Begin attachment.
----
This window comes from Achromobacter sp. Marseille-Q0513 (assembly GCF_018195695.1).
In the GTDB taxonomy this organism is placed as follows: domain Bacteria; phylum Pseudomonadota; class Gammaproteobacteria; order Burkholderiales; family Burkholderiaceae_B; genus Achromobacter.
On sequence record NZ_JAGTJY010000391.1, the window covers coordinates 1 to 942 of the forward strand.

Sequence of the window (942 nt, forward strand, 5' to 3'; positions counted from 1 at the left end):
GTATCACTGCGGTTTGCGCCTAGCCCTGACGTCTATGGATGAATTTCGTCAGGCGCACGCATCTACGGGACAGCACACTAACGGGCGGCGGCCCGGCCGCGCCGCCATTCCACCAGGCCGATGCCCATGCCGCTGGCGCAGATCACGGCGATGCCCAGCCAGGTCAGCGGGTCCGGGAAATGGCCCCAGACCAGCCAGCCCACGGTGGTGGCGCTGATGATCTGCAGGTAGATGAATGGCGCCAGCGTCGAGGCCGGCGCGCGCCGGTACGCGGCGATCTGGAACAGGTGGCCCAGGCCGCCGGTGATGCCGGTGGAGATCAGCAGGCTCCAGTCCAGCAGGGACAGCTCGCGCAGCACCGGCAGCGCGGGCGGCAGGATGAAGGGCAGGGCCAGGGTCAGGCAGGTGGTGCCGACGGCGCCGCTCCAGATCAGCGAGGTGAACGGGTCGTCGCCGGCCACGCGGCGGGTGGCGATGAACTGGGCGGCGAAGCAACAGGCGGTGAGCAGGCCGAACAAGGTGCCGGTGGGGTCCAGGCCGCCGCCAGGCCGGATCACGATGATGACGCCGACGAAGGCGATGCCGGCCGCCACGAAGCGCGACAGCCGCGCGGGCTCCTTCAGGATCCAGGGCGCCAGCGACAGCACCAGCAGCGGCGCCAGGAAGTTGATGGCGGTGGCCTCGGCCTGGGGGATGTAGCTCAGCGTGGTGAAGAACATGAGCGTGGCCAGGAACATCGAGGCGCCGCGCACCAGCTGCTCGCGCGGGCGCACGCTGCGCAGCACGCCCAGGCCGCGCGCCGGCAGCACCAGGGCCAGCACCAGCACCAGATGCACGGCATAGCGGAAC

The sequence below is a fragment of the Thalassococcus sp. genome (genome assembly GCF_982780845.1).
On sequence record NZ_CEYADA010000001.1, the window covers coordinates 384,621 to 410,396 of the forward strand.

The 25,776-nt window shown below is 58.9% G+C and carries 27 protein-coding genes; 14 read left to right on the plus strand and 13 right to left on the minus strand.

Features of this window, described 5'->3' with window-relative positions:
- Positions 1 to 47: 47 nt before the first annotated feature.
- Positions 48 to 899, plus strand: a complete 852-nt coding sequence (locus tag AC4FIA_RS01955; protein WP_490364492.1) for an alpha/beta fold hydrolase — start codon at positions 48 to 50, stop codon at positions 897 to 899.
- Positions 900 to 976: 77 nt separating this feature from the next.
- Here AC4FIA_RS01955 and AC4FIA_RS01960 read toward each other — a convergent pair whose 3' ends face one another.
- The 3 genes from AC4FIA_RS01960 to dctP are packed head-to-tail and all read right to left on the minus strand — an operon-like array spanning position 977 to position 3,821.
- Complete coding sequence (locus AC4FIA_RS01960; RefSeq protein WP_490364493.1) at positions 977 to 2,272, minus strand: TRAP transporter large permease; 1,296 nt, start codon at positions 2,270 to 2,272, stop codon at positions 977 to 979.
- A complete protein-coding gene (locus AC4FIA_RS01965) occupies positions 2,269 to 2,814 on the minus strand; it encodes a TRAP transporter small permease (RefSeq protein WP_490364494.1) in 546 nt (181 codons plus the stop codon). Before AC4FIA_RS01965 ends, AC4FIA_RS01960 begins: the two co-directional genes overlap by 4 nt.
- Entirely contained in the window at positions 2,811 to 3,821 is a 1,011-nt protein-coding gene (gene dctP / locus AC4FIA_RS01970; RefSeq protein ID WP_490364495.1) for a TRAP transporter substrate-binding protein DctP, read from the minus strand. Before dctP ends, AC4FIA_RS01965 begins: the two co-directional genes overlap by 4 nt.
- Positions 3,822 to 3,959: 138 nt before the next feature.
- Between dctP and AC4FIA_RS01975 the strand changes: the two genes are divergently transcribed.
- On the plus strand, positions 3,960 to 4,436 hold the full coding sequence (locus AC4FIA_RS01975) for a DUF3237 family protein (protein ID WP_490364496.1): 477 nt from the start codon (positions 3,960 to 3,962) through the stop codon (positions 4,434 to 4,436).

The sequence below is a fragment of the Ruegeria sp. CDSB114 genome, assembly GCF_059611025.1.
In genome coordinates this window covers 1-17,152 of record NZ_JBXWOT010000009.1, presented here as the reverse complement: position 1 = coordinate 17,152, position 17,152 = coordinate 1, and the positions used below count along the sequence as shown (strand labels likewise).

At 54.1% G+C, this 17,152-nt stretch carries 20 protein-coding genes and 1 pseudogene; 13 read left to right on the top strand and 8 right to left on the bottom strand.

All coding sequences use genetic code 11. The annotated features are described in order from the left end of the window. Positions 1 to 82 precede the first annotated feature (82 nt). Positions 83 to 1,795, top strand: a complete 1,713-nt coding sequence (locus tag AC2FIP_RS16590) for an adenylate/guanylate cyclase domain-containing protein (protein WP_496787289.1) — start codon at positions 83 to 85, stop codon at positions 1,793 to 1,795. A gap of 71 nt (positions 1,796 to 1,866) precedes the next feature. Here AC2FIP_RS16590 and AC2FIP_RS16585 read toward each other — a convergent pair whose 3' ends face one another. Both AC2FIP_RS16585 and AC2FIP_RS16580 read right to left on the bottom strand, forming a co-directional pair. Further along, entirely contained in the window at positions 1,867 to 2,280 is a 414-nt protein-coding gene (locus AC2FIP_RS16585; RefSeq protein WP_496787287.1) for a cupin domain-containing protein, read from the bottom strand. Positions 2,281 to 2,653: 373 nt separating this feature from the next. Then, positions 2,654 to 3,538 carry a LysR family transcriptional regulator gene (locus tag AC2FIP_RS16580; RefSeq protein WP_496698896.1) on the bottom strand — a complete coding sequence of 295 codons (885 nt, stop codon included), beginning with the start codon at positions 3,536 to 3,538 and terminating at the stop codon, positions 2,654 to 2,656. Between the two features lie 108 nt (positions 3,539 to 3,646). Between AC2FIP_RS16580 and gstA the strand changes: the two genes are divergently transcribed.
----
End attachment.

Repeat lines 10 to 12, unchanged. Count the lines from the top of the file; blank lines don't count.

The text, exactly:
- Positions 1 to 47: 47 nt before the first annotated feature.
- Positions 48 to 899, plus strand: a complete 852-nt coding sequence (locus tag AC4FIA_RS01955; protein WP_490364492.1) for an alpha/beta fold hydrolase — start codon at positions 48 to 50, stop codon at positions 897 to 899.
- Positions 900 to 976: 77 nt separating this feature from the next.